The Linux Kerberos Project

I am absolutely a Windows engineer and an extremely avid advocate of most everything Microsoft, but more importantly I'm an enthusiast of all forms of technology that help to achieve business goals. Whatever it takes to further the state of the art. That means I occasionally enjoy dabbling in Linux too. Whatever gets me closer to the bleeding edge of technology. Not to mention that the vast majority of enterprises have some sort of mixture of both operating systems.

But it's rare to see a deployment in which the Unix/Linux servers participate in Active Directory. Yes, Active Directory is a Microsoft technology and *nix isn't just ready to jump into domain membership right out of the box, but I strongly believe that AD is the mortar that glues any corporate IT environment together. Let us not think Linux vs. Windows... but Linux and Windows!

So what are the ways *nix could benefit from Active Directory?

  • Secure, central management:
    No more maintaining a separate list of local user accounts and passwords on each and every machine. Why not keep just one database of users and machines in your Active Directory that is guaranteed to stay consistent and secure among every single member server forever?
  • Authentication:
    The main mode of authentication in an Active Directory domain is Kerberos. It was invented by some nerds at MIT. Kerberos is Greek for the three-headed hound that guards the gates of hell. (Cerberus in Latin.) This name is apt, because Kerberos is an authentication system that requires three parties. This authentication system involving a "trusted third party" has proven to be secure and trustworthy in any enterprise environment. And the best part? Kerberos is an open protocol that both Microsoft and *nix can both enjoy.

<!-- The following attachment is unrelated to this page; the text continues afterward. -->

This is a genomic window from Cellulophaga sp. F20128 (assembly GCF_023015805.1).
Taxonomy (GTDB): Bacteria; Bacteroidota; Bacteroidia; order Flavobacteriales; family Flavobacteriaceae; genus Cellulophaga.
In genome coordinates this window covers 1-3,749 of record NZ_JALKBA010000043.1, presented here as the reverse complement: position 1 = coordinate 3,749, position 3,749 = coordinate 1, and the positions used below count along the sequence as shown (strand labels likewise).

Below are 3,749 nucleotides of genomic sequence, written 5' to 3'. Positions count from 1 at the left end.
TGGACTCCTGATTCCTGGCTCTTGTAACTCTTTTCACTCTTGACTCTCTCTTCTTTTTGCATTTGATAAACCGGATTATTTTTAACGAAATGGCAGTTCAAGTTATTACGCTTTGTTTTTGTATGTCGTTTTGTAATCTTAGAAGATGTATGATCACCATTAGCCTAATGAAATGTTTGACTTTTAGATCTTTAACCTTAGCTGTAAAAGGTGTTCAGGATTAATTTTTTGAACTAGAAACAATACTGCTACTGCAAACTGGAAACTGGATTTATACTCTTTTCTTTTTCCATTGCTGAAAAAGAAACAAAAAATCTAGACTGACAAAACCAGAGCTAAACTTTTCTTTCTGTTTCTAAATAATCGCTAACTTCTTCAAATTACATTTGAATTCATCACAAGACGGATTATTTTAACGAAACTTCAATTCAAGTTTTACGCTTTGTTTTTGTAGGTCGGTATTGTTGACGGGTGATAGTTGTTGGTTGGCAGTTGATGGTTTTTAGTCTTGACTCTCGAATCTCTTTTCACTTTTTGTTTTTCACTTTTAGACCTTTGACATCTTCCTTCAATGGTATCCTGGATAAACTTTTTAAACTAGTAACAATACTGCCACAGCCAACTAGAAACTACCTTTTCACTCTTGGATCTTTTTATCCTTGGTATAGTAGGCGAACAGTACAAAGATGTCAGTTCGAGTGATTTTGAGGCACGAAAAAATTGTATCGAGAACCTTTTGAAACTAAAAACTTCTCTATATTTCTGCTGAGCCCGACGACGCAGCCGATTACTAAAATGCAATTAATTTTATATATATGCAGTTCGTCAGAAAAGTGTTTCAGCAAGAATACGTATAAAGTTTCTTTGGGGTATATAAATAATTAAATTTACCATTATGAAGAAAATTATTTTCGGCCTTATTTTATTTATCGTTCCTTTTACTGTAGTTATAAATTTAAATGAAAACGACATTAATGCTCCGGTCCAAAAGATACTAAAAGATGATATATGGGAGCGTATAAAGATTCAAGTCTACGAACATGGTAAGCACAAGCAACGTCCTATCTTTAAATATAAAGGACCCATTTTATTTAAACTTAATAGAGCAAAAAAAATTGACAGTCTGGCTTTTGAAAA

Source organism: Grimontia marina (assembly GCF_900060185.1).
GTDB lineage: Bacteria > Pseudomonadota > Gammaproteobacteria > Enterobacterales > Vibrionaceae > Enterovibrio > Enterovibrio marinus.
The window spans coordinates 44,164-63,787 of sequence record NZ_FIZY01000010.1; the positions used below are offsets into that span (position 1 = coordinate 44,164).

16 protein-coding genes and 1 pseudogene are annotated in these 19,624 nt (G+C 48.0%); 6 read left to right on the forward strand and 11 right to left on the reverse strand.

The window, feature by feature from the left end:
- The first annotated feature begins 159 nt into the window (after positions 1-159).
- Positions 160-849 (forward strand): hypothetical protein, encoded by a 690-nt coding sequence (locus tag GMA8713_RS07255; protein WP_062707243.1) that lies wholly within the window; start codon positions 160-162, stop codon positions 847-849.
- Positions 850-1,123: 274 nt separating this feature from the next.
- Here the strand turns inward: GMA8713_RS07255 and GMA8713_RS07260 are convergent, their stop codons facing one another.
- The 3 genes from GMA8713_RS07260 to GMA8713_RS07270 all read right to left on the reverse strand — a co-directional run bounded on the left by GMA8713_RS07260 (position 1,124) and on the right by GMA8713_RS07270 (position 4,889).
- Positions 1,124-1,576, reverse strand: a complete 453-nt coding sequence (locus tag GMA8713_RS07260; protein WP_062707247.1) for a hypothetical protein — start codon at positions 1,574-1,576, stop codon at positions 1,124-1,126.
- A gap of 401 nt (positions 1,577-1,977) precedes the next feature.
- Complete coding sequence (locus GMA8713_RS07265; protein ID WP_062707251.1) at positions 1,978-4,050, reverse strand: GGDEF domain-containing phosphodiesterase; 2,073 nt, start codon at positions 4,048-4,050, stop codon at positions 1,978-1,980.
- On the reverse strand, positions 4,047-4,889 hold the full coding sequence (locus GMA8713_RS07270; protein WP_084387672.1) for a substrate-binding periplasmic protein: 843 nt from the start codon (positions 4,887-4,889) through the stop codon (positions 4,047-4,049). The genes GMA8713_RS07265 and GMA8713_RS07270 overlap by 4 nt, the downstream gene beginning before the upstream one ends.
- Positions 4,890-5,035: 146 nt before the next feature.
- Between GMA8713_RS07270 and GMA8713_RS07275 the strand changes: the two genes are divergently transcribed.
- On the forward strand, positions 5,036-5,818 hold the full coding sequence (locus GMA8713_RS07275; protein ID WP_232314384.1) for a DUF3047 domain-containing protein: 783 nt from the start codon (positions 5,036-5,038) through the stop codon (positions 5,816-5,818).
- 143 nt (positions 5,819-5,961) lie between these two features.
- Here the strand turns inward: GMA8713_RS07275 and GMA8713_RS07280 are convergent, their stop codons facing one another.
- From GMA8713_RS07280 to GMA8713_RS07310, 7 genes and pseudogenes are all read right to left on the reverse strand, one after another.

• As if that wasn't enough:
    Authenticate from machine to machine to machine, without having to re-type your password; without any user intervention at all even! Use one account to run a service on every machine. Active Directory-integrated machines can securely and dynamically update their own DNS records. Log on to a freshly-built machine with domain credentials, without ever needing to manage the local accounts on each and every box. The list goes on and on...


As any IT company grows, it becomes increasingly important that they maintain a cohesive, easily manageable structure that includes all of their devices. So, to that end, I took the time to replicate in my personal lab the steps necessary to join a Linux machine to my existing Windows Active Directory domain. And I've documented the journey. So without further ado: 


As you can see, I've created a virtual machine and installed Linux on it. My domain is at the 2008 R2 forest and domain functional levels. It's pretty much the best domain ever. I'd put my AD architecting skills artistry up against anyone's.


Here I am on said virtual machine, downloading the Likewise (free edition) client. I was planning on doing it all the long, complex, hard way. This software saved me a lot of time.


I created a basic user, and delegated domain-joining permissions to him, but nothing else. I'm going to use this service account for the sole purpose of joining *nix machines to my domain.


Here's where the hair on the back of the neck of any real nerd would start standing up. See what I did there? I just joined my Linux machine to my Active Directory domain, using my specified service account. "SUCCESS" it says. I shall stand for nothing less.


Now we rush off to look at the security log on our domain controller. And what else do we see there but zero audit failures, and a handful of beautiful Kerberos ticket requests and grants. The machine account even popped up in my AD Users & Computers!


And finally - the one screenshot to rule them all - here I am SSH'ing into my Linux box for the first time using domain creds! Kerberos wins the day.